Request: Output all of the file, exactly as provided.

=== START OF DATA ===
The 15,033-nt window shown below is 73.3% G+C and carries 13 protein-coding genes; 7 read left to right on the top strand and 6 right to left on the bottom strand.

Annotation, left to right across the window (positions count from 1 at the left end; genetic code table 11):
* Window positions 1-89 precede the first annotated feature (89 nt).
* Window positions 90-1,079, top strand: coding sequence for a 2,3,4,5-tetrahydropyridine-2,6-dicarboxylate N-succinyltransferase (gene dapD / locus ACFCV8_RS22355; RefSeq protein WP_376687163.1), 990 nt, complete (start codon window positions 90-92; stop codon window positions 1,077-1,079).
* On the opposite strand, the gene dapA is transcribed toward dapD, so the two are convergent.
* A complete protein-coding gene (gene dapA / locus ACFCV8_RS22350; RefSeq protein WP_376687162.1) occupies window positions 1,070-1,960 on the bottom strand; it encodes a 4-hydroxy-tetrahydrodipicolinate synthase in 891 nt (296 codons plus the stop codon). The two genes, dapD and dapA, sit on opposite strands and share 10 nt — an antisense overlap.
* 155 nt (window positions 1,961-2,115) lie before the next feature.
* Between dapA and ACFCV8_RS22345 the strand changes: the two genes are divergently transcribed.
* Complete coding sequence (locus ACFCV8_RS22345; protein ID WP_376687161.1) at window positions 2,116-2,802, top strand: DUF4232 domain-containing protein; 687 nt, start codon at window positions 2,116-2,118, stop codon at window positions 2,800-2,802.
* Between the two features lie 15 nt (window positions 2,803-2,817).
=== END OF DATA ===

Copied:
The 15,033-nt window shown below is 73.3% G+C and carries 13 protein-coding genes; 7 read left to right on the top strand and 6 right to left on the bottom strand.

Annotation, left to right across the window (positions count from 1 at the left end; genetic code table 11):
* Window positions 1-89 precede the first annotated feature (89 nt).
* Window positions 90-1,079, top strand: coding sequence for a 2,3,4,5-tetrahydropyridine-2,6-dicarboxylate N-succinyltransferase (gene dapD / locus ACFCV8_RS22355; RefSeq protein WP_376687163.1), 990 nt, complete (start codon window positions 90-92; stop codon window positions 1,077-1,079).
* On the opposite strand, the gene dapA is transcribed toward dapD, so the two are convergent.
* A complete protein-coding gene (gene dapA / locus ACFCV8_RS22350; RefSeq protein WP_376687162.1) occupies window positions 1,070-1,960 on the bottom strand; it encodes a 4-hydroxy-tetrahydrodipicolinate synthase in 891 nt (296 codons plus the stop codon). The two genes, dapD and dapA, sit on opposite strands and share 10 nt — an antisense overlap.
* 155 nt (window positions 1,961-2,115) lie before the next feature.
* Between dapA and ACFCV8_RS22345 the strand changes: the two genes are divergently transcribed.
* Complete coding sequence (locus ACFCV8_RS22345; protein ID WP_376687161.1) at window positions 2,116-2,802, top strand: DUF4232 domain-containing protein; 687 nt, start codon at window positions 2,116-2,118, stop codon at window positions 2,800-2,802.
* Between the two features lie 15 nt (window positions 2,803-2,817).